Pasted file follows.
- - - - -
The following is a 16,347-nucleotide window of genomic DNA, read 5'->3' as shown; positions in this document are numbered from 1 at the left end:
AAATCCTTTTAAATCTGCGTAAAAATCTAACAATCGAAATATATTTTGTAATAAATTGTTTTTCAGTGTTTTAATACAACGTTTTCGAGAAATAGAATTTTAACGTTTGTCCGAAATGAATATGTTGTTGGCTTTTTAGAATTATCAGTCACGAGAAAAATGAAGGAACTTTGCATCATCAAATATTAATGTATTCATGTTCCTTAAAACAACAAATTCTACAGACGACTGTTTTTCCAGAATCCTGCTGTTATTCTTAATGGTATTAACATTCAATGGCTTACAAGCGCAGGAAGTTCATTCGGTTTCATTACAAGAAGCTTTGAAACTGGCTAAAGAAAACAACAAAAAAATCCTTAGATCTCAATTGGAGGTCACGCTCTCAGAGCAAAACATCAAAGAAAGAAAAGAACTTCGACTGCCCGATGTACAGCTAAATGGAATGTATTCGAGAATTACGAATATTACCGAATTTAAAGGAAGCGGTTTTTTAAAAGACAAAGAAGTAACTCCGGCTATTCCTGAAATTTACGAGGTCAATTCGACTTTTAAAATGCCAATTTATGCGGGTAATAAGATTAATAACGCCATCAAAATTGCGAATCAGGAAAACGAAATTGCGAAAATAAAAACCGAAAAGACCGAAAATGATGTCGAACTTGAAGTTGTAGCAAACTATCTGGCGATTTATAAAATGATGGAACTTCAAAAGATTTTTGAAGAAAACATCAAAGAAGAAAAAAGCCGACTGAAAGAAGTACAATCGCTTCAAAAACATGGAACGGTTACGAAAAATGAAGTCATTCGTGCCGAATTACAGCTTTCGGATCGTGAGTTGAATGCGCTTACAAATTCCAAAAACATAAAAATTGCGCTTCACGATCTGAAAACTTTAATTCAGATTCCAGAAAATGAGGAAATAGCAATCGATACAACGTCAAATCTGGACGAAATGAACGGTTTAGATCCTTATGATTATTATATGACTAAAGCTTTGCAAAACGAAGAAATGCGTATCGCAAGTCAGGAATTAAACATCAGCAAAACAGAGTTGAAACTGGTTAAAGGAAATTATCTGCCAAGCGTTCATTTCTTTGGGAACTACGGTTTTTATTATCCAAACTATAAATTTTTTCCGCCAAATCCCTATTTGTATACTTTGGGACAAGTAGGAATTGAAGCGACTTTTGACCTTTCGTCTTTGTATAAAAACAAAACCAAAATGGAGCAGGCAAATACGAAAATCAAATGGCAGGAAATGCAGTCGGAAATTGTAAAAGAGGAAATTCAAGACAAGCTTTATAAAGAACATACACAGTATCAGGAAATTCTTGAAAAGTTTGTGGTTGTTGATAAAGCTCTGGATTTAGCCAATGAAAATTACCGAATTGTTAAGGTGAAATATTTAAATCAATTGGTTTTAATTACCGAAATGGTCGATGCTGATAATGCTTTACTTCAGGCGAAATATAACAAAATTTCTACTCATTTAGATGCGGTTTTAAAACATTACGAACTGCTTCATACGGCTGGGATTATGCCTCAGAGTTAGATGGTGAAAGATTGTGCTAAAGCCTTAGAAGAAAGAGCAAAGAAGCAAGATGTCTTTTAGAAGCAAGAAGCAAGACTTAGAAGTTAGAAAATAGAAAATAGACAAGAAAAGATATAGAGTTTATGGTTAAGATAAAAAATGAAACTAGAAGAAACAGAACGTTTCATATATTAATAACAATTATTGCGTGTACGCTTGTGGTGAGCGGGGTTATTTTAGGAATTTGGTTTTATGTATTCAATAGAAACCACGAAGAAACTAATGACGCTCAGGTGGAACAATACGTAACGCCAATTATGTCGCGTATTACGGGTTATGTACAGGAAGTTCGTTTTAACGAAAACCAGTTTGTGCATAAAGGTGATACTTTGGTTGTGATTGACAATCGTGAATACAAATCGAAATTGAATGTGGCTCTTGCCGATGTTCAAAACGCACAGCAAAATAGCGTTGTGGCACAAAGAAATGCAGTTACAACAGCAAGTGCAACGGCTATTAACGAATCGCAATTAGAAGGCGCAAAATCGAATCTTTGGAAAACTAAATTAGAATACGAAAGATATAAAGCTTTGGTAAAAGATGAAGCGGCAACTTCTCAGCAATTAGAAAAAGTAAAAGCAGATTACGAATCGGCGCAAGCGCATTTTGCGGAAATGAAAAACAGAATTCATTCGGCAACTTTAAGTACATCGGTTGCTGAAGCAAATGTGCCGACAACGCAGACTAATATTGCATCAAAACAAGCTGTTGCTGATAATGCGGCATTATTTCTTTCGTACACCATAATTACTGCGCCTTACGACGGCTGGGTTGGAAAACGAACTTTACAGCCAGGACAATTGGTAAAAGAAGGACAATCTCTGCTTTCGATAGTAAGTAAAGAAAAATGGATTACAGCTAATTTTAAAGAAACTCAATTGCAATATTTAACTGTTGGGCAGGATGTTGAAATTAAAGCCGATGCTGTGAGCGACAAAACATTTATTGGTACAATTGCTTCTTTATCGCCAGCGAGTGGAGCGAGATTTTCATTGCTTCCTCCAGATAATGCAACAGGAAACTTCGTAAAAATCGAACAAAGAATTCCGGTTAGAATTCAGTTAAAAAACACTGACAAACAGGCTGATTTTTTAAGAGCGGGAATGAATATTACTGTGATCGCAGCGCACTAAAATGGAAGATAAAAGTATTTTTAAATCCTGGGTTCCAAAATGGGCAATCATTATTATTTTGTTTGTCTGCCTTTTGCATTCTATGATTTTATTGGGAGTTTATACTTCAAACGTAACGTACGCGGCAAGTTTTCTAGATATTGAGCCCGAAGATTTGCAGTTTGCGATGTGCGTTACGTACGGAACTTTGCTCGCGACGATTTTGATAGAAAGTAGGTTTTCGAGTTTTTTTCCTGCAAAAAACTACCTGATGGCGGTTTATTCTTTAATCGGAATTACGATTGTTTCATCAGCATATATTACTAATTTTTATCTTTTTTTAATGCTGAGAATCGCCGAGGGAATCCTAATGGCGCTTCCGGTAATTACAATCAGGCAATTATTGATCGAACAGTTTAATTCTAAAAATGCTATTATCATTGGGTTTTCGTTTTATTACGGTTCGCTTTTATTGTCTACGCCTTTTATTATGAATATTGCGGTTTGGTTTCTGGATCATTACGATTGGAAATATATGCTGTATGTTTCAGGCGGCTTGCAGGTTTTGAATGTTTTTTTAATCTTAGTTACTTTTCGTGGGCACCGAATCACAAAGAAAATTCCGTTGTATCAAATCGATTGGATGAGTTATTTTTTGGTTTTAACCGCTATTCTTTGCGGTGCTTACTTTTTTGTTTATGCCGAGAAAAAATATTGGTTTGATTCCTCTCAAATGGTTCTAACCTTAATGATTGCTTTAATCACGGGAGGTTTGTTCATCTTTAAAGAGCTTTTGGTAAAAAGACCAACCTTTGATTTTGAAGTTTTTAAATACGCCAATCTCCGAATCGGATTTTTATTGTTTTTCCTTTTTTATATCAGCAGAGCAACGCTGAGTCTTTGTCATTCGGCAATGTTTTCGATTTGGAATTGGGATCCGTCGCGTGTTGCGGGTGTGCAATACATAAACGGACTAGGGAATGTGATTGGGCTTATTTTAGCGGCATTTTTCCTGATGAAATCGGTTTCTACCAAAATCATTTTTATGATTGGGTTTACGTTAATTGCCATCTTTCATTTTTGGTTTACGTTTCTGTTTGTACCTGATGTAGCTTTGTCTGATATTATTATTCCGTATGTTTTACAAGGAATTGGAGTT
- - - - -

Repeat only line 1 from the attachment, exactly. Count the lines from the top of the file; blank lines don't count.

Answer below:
The following is a 16,347-nucleotide window of genomic DNA, read 5'->3' as shown; positions in this document are numbered from 1 at the left end: